Location: Nemaha County, Nebraska. Maps are available at El Portal Restaurant and Cafe Metro in Auburn, Nebraska.
3. River City Sculptures On Parade: Mason City, Iowa
The River City Sculptures on Parade is in Mason City, Iowa. You can walk the 1.7-mile walking tour, which includes historic downtown Mason City. You can easily spend two to three hours exploring this route. Some of the sculptures are permanent, as people have purchased some of them and donated them to the city. Other sculptures are permanent because they have won the People’s Choice Award, voted on each year by the public. This walk will take you by the Historic Park Inn Hotel, the last known hotel in the world designed by Frank Lloyd Wright. I would encourage you to take your time strolling through the grounds of the Mason City Public Library. This area is home to several of my favorite sculptures, including Today’s Readers Are Tomorrow’s Leaders, a memorial to former Mason City Councilman Alex Kuhn.
Location: Begin your tour at Central Park in Mason City, Iowa.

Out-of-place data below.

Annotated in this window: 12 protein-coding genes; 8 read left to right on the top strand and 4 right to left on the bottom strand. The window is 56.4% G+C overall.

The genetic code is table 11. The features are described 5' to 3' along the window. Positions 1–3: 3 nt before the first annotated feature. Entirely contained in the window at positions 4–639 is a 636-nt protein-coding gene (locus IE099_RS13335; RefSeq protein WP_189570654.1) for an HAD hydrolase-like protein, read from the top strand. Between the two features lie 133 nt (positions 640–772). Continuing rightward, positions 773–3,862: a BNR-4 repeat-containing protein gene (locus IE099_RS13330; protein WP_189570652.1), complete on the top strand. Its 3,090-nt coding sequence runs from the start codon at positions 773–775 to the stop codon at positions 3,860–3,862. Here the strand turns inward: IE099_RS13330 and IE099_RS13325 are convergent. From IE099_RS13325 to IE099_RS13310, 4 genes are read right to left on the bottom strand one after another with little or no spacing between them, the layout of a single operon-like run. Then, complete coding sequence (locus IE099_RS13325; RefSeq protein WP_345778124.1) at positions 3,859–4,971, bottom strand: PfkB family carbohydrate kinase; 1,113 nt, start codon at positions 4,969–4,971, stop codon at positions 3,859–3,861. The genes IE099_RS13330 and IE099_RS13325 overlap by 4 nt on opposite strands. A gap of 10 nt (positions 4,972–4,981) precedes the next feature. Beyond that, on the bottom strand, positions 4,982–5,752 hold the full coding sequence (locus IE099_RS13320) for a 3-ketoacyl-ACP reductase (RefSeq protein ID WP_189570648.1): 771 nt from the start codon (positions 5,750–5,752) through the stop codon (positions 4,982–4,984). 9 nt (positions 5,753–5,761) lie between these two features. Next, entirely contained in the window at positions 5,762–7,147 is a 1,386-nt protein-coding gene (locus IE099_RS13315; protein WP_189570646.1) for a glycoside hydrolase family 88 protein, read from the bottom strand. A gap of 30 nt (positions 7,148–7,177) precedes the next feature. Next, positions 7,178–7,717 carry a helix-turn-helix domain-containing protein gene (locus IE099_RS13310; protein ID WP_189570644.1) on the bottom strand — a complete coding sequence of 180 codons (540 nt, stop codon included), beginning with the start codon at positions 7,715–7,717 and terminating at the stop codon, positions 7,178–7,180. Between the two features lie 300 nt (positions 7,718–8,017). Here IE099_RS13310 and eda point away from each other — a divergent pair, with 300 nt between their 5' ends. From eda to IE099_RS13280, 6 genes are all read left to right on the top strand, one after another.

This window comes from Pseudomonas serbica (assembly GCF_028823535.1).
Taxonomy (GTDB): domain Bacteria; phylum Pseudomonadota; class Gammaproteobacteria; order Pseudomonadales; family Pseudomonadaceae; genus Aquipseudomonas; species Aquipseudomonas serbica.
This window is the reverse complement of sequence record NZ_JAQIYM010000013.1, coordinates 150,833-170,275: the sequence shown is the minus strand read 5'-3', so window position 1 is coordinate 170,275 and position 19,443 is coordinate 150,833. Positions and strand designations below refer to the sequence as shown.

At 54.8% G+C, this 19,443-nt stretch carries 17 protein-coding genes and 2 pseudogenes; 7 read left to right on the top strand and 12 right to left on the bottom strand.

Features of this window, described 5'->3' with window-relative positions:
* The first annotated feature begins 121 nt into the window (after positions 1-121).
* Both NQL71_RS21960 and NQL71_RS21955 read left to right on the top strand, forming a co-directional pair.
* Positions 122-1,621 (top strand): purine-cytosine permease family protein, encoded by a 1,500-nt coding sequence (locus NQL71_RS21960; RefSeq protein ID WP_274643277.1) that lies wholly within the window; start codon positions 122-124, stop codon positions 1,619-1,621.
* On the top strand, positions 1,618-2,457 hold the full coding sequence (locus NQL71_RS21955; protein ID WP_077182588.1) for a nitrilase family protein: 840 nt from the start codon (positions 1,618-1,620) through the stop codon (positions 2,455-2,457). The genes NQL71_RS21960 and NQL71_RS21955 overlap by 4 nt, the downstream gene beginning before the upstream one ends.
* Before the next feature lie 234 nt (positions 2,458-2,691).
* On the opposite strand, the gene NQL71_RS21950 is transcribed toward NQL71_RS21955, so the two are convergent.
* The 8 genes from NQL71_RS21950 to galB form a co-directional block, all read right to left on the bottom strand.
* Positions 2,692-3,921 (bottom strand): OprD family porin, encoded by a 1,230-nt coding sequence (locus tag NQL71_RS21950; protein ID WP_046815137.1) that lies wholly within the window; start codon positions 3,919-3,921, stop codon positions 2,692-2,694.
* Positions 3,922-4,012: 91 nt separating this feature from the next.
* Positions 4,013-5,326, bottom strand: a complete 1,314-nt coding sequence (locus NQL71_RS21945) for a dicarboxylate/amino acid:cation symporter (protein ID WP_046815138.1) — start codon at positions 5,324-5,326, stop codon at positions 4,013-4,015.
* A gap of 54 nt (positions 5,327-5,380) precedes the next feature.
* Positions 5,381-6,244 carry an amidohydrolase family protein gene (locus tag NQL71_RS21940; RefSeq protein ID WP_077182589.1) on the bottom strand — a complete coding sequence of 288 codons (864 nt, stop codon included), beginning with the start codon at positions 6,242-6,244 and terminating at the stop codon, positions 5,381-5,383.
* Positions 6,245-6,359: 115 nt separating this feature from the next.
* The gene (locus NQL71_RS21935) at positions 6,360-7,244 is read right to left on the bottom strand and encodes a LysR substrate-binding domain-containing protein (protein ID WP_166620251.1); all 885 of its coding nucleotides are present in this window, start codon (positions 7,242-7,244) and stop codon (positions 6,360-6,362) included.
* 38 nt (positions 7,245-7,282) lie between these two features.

4. Black Squirrels On Parade: Marysville, Kansas
Black Squirrels on Parade can be experienced in Marysville, Kansas. If you want to get up close with Marysville’s official mascot, this parade is for you. Marysville is home to 34 five-foot fiberglass black squirrels. They are all painted and designed by regional artists. As I drove into town, it did not take me long to spot one of these fun black squirrels. They seemed to be everywhere! You can make this a walking tour, but there’s also an audio tour, which makes it fun by car. If you post photos on social media, use the fun hashtag #Nuts4Marysville. Enjoy this fun display at no cost.
Location: The first stop is at 4th And Center streets in Marysville, Kansas.
5. Public Art In Blue Springs, Missouri